At the annual California State Bar Meeting on September 17, 2011, I had the honor of presenting a CLE panel on “Online Privacy 101: Who’s Watching You?” with Ian Ballon (who wrote the treatise on Internet Law), and the co-chairs of the state bar Business Section’s Cyberlaw Committee, Robert Hawn and Tony Vittal.
My section of the presentation covered “Social Networks.” To illustrate the good and bad of the overshared generation, I led off with “G-Male,” a parody of what a virtual boyfriend constructed from all the information Google has collected about you might be like:
My part of the presentation covered some basic legal concepts that will only grow in significance as social networks continue to infuse every aspect of our lives, from our most private messages to the daily news headlines. These topics are:
1. Misappropriation of Name and Likeness Rights to control the use of one’s name and likeness become increasingly important as countless online community startups try to construct business models based on building social networks and monetizing against them. I discussed the 2007 case of Susan Chang v. Virgin Mobile USA, from the Northern District Texas (documents available at Justia.com). The Chang case is a good illustration of the difference between intellectual property rights (here, copyright that was waived through opting in to Creative Commons) and rights of publicity (here, the identifiable image of a little girl that was the subject of the picture used for Virgin Mobile advertisements without permission).
2. Impersonation Two fundamental schools of thought about Internet culture inevitably clash regarding impersonation. One school of thought holds that anonymity is sacred on the Internet, and that users should be able to construct a coherent (or even ephemeral) online identity. There are valid use cases for this, such as for victims of abuse or members of alternative communities that might otherwise be harassed. The other school of thought holds that online life is an extension of real life, and that it is important to verify each user’s identity to hold users accountable for their online actions.
I discussed Tony LaRussa’s case against Twitter (Good luck to you in the World Series, Tony) and the California Legislature’s new addition to the California Penal Code for malicious impersonation online, Penal Code Section 528.5.
3. Social Gaming and the Children’s Online Privacy Protection Act (COPPA)
It’s really, really important to know the laws about collecting user’s private information, especially in the case of children. As demonstrated by Playdom and Howard Mark’s May 2011 $3 million dollar settlement with the FTC. That’s a lot of Pony Stars.
Unfortunately, you can tell a lot about what people in a society are doing by looking at what they have outlawed. In July 2011, California amended Education Code 32261(a) to specify that acts of bullying through social networks qualify as bullying and can be disciplined in the schools. Which is a good opportunity to remind you that October is Bullying Prevention Month.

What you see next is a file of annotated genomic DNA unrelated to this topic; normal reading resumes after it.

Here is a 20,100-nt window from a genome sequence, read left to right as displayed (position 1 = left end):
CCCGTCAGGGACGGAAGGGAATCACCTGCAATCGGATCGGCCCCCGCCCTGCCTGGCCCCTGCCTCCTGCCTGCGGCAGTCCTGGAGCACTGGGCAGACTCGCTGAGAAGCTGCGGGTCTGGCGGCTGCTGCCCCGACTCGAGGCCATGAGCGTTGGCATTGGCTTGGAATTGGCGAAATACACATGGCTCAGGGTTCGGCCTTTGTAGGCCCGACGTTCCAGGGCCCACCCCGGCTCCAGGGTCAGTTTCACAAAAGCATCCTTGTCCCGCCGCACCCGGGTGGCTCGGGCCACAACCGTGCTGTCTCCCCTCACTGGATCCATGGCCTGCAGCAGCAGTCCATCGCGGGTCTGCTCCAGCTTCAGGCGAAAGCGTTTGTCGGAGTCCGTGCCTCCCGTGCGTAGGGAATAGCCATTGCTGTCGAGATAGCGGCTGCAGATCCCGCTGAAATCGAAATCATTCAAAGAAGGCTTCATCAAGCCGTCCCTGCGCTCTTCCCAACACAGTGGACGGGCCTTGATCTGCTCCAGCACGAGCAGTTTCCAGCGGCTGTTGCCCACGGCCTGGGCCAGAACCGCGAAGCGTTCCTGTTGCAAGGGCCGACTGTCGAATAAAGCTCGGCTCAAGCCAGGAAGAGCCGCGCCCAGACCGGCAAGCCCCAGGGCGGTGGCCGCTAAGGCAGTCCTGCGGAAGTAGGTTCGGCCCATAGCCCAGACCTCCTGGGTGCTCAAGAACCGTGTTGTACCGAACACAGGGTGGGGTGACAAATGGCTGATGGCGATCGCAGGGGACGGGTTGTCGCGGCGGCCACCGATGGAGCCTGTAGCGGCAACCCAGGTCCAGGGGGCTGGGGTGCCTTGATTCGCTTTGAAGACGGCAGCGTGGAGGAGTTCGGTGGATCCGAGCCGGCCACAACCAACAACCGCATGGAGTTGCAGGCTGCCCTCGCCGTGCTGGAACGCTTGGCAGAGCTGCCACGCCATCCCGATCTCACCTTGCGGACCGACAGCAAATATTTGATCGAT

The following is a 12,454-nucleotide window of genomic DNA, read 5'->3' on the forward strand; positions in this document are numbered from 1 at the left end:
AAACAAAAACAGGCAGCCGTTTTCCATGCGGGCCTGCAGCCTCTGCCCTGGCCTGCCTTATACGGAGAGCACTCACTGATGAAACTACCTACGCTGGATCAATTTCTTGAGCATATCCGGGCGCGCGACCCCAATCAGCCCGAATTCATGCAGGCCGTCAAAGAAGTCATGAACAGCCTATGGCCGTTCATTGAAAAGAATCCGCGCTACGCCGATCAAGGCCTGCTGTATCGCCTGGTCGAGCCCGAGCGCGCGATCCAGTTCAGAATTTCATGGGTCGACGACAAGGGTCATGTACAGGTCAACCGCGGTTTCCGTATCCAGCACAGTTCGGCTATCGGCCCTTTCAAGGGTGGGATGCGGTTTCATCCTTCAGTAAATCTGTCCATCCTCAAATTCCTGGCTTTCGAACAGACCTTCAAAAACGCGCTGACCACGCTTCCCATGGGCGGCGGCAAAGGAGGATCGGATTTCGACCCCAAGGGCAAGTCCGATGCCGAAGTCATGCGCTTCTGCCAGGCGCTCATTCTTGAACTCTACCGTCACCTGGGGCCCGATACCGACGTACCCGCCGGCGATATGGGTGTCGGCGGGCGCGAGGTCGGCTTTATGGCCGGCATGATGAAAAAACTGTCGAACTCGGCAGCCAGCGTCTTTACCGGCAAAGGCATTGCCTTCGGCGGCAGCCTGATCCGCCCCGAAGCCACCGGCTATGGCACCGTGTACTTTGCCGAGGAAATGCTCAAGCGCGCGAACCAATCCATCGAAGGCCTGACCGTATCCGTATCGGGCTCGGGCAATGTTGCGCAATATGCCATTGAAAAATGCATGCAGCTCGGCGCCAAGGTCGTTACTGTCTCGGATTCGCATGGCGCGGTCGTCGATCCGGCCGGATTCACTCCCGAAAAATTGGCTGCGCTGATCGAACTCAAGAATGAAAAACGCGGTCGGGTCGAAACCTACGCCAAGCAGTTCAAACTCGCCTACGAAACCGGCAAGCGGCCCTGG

5. Computer Fraud and Abuse Act (CFAA)
This is such a broad law that it has recently been used in a variety of unexpected ways. I discussed the case of Pulte Homes v. Laborers’ International Union, in which the 6th Circuit upheld the employer’s claim that a union’s campaign to bombard and disable the employer’s email and telephone servers was an actionable violation of the Computer Fraud and Abuse Act.
6. Data Scraping and the Future of Online Reputation
There is an explosion of new data scraping sites vying to collect all your online information and push it to the top of search results for your name. I tested a few of them before the presentation to see how accommodating they were with requests to remove data. This promises to be a cutting-edge area for legal development, as the first two audience questions were about online reputation repair companies such as Reputation Defender and what, if anything, can be done about negative reviews on ratings sites.
Slides of the presentation below:
While I was at the Computers, Freedom and Privacy conference in San Jose, California, this week, Peter B. Collins asked me to talk on his Internet radio program about the Social Network User’s Bill of Rights we were hammering out at the conference.
To listen to my guest spot on the Peter B. Collins radio show, click below.
Peter asked great, insightful questions from outside the social media bubble.
1. What are reasonable expectations of privacy for Google search queries?
2. Are Yelp‘s review ranking algorithms a breach of an implied agreement with businesses?
3. Is Facebook developing a cottage industry in providing user data at $500 per subpoena?
4. Where are the courts on compelled disclosure of IP addresses?
5. Is Facebook heading for a tragedy of the commons when used for self-promotion?
6. Have social media policies eroded traditional constitutional protections in executing search warrants?
Peter’s toughest questions were about the intersection of constitutional law and social media Terms of Service, particularly Fourth Amendment issues.
Beautiful Pixel Art from the ACLU of Northern California’s dotrights.org project
In its Darkest Hour, Seeing the Good in Facebook May 18, 2010Posted by lborodkin in : Uncategorized , 2comments